Saturday, July 16, 2011

Confused Noodle Broth - Japanese? Thai?

First up let me confess that my knowledge of Japanese food is very limited. I know there is Sushi. And Sashimi. And… that’s it. I did eat out at this Japanese restaurant called Wagamama in London when I was there on work, but just cannot remember what I had! I vaguely remember rice. And chicken. And clearly remember my friend and then-boss NamC expertly wielding a pair of chopsticks to eat her rice and even her soup! I think it’s the chopsticks. She dazzled me with them and I, with my mouth open, just watched her and forgot what I ate! Don't blame me... NamC is that super cool, super stylish, super boss who can teach you a thing or two about everything! :D

Now my friend SM (read about her here and here) and I have been planning to go out for a Sushi dinner for only about a year or two. But something or the other always comes up. A few months ago, SM bought me a tube of Wasabi paste from Crawford Market. Since our Japanese eating out plan was not materializing, we thought we might as well use Japanese Wasabi and feel happy about it! Now I know Wasabi is essentially Japanese… so if you are wondering why this dish is confused, it’s because I just went ahead adding ingredients as per my whim instead of following any recipe. So I really don’t know what to call the end-product. But fear not, it was hot, aromatic, spicy, delicious and filling! A complete one-pot meal.
Egg noodles – 1 pkt (You can use any noodles of your choice - Udon, Rice, Flat, anything)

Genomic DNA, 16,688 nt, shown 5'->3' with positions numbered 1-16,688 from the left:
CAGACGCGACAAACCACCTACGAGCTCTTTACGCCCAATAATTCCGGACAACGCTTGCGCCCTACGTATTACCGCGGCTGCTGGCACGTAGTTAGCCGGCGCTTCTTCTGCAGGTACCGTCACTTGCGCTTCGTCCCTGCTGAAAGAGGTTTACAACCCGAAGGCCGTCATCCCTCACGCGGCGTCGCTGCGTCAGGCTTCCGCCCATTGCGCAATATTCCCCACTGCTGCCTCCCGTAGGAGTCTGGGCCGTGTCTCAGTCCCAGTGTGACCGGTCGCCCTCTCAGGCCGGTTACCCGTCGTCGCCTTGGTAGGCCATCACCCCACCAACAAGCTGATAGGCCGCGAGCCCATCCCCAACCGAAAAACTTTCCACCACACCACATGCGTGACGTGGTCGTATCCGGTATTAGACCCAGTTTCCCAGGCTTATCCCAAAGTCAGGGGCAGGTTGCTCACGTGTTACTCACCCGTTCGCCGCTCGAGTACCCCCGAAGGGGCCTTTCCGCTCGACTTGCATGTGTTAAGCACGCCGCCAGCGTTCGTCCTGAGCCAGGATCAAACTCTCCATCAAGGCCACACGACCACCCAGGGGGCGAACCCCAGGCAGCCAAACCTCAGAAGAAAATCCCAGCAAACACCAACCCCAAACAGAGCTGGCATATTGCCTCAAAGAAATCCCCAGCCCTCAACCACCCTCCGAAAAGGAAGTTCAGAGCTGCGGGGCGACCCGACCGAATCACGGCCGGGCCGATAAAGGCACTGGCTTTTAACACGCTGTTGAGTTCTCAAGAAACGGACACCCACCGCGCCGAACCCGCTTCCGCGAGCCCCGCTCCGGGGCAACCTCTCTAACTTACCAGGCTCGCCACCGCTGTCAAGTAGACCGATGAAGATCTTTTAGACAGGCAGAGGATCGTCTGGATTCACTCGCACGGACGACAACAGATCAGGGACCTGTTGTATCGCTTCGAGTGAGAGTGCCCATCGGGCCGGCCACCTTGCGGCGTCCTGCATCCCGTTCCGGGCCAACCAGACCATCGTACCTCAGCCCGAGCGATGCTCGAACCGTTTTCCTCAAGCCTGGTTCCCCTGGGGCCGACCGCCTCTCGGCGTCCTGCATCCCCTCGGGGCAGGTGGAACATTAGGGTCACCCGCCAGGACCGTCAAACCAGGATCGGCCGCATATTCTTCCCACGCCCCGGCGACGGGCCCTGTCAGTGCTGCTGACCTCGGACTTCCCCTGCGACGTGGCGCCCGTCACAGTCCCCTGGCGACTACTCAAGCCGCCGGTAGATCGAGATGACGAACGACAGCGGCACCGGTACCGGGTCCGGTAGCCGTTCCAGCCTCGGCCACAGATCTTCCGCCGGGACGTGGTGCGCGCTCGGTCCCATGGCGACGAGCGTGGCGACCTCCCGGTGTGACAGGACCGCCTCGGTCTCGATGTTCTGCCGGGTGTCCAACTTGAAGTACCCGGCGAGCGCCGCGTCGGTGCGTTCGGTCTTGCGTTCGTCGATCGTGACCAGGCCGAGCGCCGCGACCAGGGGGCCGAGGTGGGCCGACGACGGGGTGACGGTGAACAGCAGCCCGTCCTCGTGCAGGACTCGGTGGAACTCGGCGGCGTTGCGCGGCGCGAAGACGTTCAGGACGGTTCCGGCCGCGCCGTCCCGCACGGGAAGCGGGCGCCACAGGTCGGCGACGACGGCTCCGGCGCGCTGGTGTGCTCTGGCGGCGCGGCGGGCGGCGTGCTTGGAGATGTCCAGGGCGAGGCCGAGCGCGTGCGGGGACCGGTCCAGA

Ginger – ½ inch piece
Garlic – 4 to 5 cloves
Green Chillies - 2
Carrot – 1
Babycorns – 4 to 5
Cucumbers – 1 small
Spring onions – 1 bunch
Vegetable stock or Water
Dark Soy sauce
Light Soy sauce
Balsamic Vinegar
Wasabi Paste
Brown Sugar – 1 tsp
Olive Oil
Sesame or Groundnut oil – 1 tbsp

Finely chop the carrots. Deseed and slice cucumbers. Cut the baby corns into bite sized pieces. Clean and cut the spring onions. Slit the green chillies, julienne the ginger and lightly crush the garlic cloves with the back of a ladle.
Bring a large vessel of water to boil. Drop in the noodles and cook as per instructions on the pack. A regular pack of Ching’s Egg Noodles takes about 8-10min. Drain the noodles, wash them in cold water and add a little olive oil so that they do not stick to each other. Lay out on a plate.
In a wok or large non-stick kadhai, take a teaspoon of sesame or groundnut oil and when it starts smoking, add the ginger and lightly crushed garlic cloves. When they start to brown lightly, add all the prepared vegetables except the spring onions and toss. Cook for just 2min. Pour in a dash of light and dark soy, balsamic vinegar and half a teaspoon of Wasabi paste. Sprinkle a teaspoon of brown sugar, salt to taste, and toss well. Add the vegetable stock or water, cover and cook for a few minutes. Make sure you do not overcook the vegetables otherwise they will become soggy and mushy.
Now add the cooked noodles and let them absorb the aromatic broth. Check seasoning and add salt, pepper or soy as desired. Add the spring onion greens right at the end and toss one last time.
Serve immediately in a large bowl.
The way I like it:
This is a great one pot meal that has to be slurped up hot and steaming. I personally like my broth spicy, so had added 1 whole tsp of Wasabi. But the poor husband had fumes coming out of his ears! So have reduced it to half a teaspoon here. You can use just about any vegetables or meat for this fragrant noodle broth - beans, mushrooms, chicken, prawns... You can also add a dash of lemon juice and some coriander for extra zing.